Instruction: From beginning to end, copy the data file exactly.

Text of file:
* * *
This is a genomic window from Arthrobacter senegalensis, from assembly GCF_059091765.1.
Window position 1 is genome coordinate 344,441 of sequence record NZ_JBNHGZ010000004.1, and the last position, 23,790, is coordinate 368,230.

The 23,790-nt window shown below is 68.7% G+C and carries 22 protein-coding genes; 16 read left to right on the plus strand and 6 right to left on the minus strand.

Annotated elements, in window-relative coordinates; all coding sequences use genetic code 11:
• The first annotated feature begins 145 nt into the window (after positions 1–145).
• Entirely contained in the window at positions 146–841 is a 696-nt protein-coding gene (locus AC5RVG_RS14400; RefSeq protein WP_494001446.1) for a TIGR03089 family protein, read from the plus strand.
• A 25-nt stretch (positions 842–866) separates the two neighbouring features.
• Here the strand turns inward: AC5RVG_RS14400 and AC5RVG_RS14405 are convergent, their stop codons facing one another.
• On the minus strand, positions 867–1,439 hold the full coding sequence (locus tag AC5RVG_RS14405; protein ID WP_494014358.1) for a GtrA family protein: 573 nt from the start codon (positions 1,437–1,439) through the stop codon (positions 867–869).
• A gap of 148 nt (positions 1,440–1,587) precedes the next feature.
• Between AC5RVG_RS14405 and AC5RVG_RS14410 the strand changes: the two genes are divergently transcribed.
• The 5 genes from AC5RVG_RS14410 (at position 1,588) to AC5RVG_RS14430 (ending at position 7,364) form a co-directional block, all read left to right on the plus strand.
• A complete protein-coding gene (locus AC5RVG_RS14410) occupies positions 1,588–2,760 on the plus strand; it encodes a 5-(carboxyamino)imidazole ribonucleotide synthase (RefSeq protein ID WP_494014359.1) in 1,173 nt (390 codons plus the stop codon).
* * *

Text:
This is a genomic window from Arthrobacter senegalensis, from assembly GCF_059091765.1.
Window position 1 is genome coordinate 344,441 of sequence record NZ_JBNHGZ010000004.1, and the last position, 23,790, is coordinate 368,230.

The 23,790-nt window shown below is 68.7% G+C and carries 22 protein-coding genes; 16 read left to right on the plus strand and 6 right to left on the minus strand.

Annotated elements, in window-relative coordinates; all coding sequences use genetic code 11:
• The first annotated feature begins 145 nt into the window (after positions 1–145).
• Entirely contained in the window at positions 146–841 is a 696-nt protein-coding gene (locus AC5RVG_RS14400; RefSeq protein WP_494001446.1) for a TIGR03089 family protein, read from the plus strand.
• A 25-nt stretch (positions 842–866) separates the two neighbouring features.
• Here the strand turns inward: AC5RVG_RS14400 and AC5RVG_RS14405 are convergent, their stop codons facing one another.
• On the minus strand, positions 867–1,439 hold the full coding sequence (locus tag AC5RVG_RS14405; protein ID WP_494014358.1) for a GtrA family protein: 573 nt from the start codon (positions 1,437–1,439) through the stop codon (positions 867–869).
• A gap of 148 nt (positions 1,440–1,587) precedes the next feature.
• Between AC5RVG_RS14405 and AC5RVG_RS14410 the strand changes: the two genes are divergently transcribed.
• The 5 genes from AC5RVG_RS14410 (at position 1,588) to AC5RVG_RS14430 (ending at position 7,364) form a co-directional block, all read left to right on the plus strand.
• A complete protein-coding gene (locus AC5RVG_RS14410) occupies positions 1,588–2,760 on the plus strand; it encodes a 5-(carboxyamino)imidazole ribonucleotide synthase (RefSeq protein ID WP_494014359.1) in 1,173 nt (390 codons plus the stop codon).